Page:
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5 Reasons You're Always Cold

Some causes might be more serious than you think

a woman holding a hot bottle to warm up

Alamy

Certain medical conditions can cause your hands and feet to always feel chilled.

As anyone who has worked in a shared office space can tell you, people have different body temperatures. Some people freezing while others roast is quite common, but if you constantly feel chilly when others seem comfortable, there may be a medical issue at play. 

The numerous potential causes for coldness include hypothyroidism, calorie reduction and general aging, where people become more sensitive to cold temps due to a decrease in the metabolic rate and thinning of fat under the skin. A few other causes that affect older people frequently should probably be addressed with a doctor. 

Anemia

Are your hands and feet always freezing? Anemia, a condition in which you don't have enough healthy red blood cells to carry adequate oxygen to the body's tissues, may be the culprit. The condition is commonly overlooked in older people, according to a 2010 study published in American Family Physician, with more than 10 percent of people over 65 being anemic and the prevalence increasing with age. 

Anemia also may make you feel tired and weak, according to the Mayo Clinic. Other symptoms include pale or yellowish skin, irregular heartbeat, shortness of breath, and headaches. Some types of anemia can be treated through better nutrition, although it is always important to discuss potential options with your doctor.  

Lack of vitamin B12 and iron deficiency can cause anemia and lead you to feel cold. Good sources of B12 are chicken, eggs and fish, and people with iron deficiency may want to seek out poultry, pork, fish, peas, soybeans, chickpeas and dark green leafy vegetables.

Type 2 Diabetes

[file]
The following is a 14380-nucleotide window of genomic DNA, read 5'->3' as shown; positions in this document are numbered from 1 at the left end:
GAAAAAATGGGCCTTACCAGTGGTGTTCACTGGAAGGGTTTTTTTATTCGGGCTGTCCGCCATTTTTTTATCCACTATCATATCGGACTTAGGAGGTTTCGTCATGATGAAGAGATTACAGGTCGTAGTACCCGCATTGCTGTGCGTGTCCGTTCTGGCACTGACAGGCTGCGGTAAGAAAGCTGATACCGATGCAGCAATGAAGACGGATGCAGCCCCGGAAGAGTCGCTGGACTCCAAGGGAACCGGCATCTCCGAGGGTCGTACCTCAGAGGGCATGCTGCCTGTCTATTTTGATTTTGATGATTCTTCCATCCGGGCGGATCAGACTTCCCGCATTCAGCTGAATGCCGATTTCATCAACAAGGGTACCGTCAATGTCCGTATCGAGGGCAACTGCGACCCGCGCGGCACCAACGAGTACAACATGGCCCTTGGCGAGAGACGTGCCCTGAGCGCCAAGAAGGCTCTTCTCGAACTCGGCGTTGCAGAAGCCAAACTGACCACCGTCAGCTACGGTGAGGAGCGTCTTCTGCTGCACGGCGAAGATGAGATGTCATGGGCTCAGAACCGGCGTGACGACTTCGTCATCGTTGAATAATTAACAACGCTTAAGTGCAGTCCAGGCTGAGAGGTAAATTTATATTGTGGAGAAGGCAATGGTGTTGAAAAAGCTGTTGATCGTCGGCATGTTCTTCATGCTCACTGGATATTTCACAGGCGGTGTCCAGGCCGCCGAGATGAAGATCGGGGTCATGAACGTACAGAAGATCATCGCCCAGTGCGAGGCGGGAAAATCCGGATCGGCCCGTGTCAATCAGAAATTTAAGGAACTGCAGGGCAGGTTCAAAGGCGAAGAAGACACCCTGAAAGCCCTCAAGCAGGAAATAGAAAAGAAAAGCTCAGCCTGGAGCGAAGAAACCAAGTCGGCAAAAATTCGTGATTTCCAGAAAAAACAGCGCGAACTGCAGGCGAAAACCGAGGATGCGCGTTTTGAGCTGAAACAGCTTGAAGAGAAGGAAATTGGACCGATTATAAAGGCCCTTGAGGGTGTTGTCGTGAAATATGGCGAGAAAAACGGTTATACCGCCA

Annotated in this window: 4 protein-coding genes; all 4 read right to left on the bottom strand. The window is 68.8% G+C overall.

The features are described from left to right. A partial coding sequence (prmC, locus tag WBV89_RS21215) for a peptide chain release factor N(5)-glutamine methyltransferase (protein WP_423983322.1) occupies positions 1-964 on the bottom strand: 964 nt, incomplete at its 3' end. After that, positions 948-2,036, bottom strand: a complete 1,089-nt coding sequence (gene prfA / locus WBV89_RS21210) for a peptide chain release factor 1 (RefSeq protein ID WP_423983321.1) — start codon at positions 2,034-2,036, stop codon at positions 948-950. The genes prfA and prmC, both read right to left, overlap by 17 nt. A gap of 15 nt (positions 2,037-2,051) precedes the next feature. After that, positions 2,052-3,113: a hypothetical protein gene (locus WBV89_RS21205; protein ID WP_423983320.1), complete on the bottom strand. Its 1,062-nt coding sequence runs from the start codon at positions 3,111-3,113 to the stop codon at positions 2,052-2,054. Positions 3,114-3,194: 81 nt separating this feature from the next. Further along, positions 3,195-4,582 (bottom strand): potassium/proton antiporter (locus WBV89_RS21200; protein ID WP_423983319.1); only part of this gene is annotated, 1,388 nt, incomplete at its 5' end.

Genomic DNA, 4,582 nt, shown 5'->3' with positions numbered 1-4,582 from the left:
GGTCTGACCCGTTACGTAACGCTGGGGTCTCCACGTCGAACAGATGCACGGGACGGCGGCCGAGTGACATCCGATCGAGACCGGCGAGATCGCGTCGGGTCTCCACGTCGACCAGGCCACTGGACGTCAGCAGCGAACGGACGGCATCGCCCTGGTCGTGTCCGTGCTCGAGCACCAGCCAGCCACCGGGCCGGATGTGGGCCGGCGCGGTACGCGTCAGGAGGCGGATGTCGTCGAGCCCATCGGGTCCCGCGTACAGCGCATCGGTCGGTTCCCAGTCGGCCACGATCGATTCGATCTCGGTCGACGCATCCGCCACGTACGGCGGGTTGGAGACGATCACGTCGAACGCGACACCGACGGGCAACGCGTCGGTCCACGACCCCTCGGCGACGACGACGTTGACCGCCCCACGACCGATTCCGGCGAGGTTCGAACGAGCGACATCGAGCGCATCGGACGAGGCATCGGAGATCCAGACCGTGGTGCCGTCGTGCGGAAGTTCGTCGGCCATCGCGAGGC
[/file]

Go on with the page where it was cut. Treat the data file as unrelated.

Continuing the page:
Diabetes can cause anemia, kidney and circulation problems, which can lead people to feel cold. It can also lead to nerve damage and peripheral neuropathy, which affects an estimated 20 million people in the United States, according to the National Institute of Neurological Disorders and Stroke (NINDS), and results from damage to the peripheral nervous system. A warning sign for this could be if your feet feel cold but aren't cold to the touch. Keeping diabetes in check is a good way to prevent peripheral neuropathy, and you should talk to your doctor about other possible treatments. 

"When this develops, you experience numbness and sometimes pain in the hands and feet, and since these nerves are also responsible for sending messages to the brain regarding temperature sensation, your hands and feet may feel cold,” Margarita Rohr, an internist at NYU Langone medical center in New York, told Health.com. Other symptoms of diabetes include frequent urination, fatigue and increased thirst. 

Kidney Disease

Diabetes and high blood pressure often lead to kidney disease, which means that your kidneys don't work as they should to filter your blood. Waste can build up to dangerous levels, which can cause lower core body temperature. Kidney disease is also linked to anemia, and your risk increases with age, according to the National Institute of Diabetes and Digestive and Kidney Diseases (NIDDK). The longer you have diabetes, high blood pressure or heart disease, the greater your risk of developing kidney disease.

Peripheral Artery Disease

Peripheral artery disease (PAD) is a common circulatory problem in which your arteries become narrowed, which reduces blood flow to your limbs, according to the Mayo Clinic.

PAD prevents your extremities, typically your legs, from receiving adequate blood flow to keep up with demand. Coldness in a lower leg or foot, especially when compared with the other side, can be a sign of this condition. In addition to cold, you may feel leg pain when walking. PAD could also reduce blood flow to your heart and brain, so it is important to address it with your doctor, especially if you are over 70, or over 50 and have a history of diabetes or smoking. 

Medication Complications

Some drugs may make you feel colder as a side effect, including beta-blockers used for heart disease, according to the Cleveland Clinic. These blockers help the heart relax but also may cause you to feel dizzy, tired, nauseous, and colder in your hands and feet. Calcium channel blockers can also be a culprit. Your doctor may be able to lower your dose or find an alternative medication.  

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